REHOSE is a one-man pack company based in the Czech Republic, founded by a former Firefighter. Adam checked out a durable, versatile option.

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Sometimes social media is a drag. But somethings it is useful in bringing people together, people that would never otherwise connect. Somewhere along the way, I spotted REHOSE on Instagram– his clean designs and modern materials piqued an interest. I gave him the follow. I’m not sure how long REHOSE has been popping up in my feed now, but I finally reached out to see if they were interested in working together to produce a review of their packs. They agreed, and the rest, as they say, is history.

REHOSE is a one-man company based in the Czech Republic. Martin is the man and the beard behind these sleek carry rigs. Previously a firefighter, Martin’s early designs featured up-cycled retired firehose that he made into belts and wallets. Today, his product line is more focused on customizable carry goods. Martin holds tight build tolerances and unique offerings as high priorities in his creationss. One of his current offerings is the BUDDY 22, an EDC focused pack.

Tech Specs

Height50cm19.7 in.
Width 28cm11.0 in.
Depth 14cm5.5 in.
Capacity22L1343 cu. in.
Metric dimensions taken from Weight recorded by author.

Quality and Comfort

When someone says they prioritize a precision build, they really should live up to that claim. This bag does. The lines are straight and the seams tidy. The construction is as good as I’ve seen any where. Martin is a skilled tailor. VX-42 is the main exterior fabric, with VX-07 used for the interior accents. YKK zippers are used throughout, including a heart-stopping #10 on the main compartment. The interior mesh is lightweight and the plastic hardware looks un-branded.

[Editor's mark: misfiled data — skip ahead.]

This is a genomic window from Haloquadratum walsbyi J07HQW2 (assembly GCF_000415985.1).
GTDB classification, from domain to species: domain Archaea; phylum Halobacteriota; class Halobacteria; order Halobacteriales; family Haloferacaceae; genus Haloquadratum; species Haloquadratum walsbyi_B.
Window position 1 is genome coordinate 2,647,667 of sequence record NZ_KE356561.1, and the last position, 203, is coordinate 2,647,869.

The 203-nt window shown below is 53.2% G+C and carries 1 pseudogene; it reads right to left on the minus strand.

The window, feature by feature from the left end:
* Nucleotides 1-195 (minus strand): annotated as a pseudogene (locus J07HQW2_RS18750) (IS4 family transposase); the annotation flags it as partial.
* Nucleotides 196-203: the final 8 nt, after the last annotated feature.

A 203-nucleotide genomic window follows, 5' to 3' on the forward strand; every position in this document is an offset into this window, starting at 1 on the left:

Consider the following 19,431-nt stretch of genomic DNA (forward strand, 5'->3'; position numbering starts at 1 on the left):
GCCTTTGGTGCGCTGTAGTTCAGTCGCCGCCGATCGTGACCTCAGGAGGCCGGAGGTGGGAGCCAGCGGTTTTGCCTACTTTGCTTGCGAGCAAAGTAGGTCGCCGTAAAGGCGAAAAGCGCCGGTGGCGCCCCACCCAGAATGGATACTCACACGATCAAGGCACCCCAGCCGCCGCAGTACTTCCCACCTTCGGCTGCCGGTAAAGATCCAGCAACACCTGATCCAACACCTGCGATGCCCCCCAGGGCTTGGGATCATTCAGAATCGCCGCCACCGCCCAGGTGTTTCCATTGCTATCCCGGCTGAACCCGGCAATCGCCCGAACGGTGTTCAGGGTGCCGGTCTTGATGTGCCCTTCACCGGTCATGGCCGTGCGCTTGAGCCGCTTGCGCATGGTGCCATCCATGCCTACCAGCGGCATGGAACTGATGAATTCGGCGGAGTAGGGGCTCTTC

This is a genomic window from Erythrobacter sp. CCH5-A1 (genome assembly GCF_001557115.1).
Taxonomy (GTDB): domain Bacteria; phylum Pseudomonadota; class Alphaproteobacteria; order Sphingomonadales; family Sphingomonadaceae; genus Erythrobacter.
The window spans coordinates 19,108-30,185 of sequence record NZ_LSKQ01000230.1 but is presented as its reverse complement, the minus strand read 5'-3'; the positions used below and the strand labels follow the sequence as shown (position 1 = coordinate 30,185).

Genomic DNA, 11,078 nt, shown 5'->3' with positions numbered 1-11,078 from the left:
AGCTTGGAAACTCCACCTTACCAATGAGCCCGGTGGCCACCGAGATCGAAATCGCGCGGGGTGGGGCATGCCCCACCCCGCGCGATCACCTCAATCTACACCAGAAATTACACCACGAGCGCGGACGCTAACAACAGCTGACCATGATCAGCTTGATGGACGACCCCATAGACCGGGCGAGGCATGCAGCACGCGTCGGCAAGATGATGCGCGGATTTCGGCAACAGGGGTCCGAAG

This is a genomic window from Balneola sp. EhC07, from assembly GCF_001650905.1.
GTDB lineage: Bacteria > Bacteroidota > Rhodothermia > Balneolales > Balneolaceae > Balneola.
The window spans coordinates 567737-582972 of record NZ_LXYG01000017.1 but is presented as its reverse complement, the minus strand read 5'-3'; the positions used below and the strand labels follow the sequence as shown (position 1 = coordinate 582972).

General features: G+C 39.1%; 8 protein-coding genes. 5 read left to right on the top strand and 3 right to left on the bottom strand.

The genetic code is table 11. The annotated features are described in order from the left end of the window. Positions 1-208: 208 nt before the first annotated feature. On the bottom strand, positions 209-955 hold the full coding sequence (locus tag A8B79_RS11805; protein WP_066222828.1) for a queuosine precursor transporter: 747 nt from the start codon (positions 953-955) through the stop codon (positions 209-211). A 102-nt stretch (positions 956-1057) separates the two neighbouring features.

REHOSE Buddy 22 backpack review VX42 fabric loop velcro panel front view

Comfort on this pack is achieved though the use of wide, moderately padded shoulder straps and the carriage and transfer of weight through two aluminum stays. Martin was even thoughtful enough to include functioning load lifters at the top of the rear panel. There is a fairly standard sternum strap included, as well as a basic carry handle between the straps.

Rehose buddy 22 backpack review back panel and straps with load lifters view. colored zipper pulls vx42 fabric

Organization and Access

Looking at the BUDDY 22 from the front/side, it’s clear that it uses one of the trendy “horseshoe” zipper configurations. There is a large patch panel, a side access flat pocket and slick sides.

Atop the pack is a quick access lid pocket:

Rehose buddy 22 backpack review vx42 fabric vx07 lining top pocket view

Opening the bag reveals a plethora of pockets. There are two zippered mesh pockets (with billows built in for volume) on the front panel with a removable admin panel in between them. Each side panel features a zippered mesh pocket and open top drop pocket below.

Rehose buddy backpack review interior view organisation admin panel with blaze laptop sleeve

As is typical with these horseshoe packs, the user does not have to fully unzip the front panel to access the top half of the contents.

Rehose buddy 22 review horseshoe zipper opening high visibility interior blaze laptop sleeve elastic loops

At the rear I mounted REHOSE’s removable laptop sleeve, that Martin has dubbed “BLAZE.” It has no problem wolfing down a 15″ MBP, but I use it with a 13″ MBP and a light stack of folders. The metal G-hook is threaded with elastic webbing and is easy to articulate. The clips on the rear attache BLAZE firmly to the rear panel of the BUDDY 22. The BLAZE laptop sleeve weighs approximately 184g (6.5oz) and is available as an optional extra on REHOSE’s website.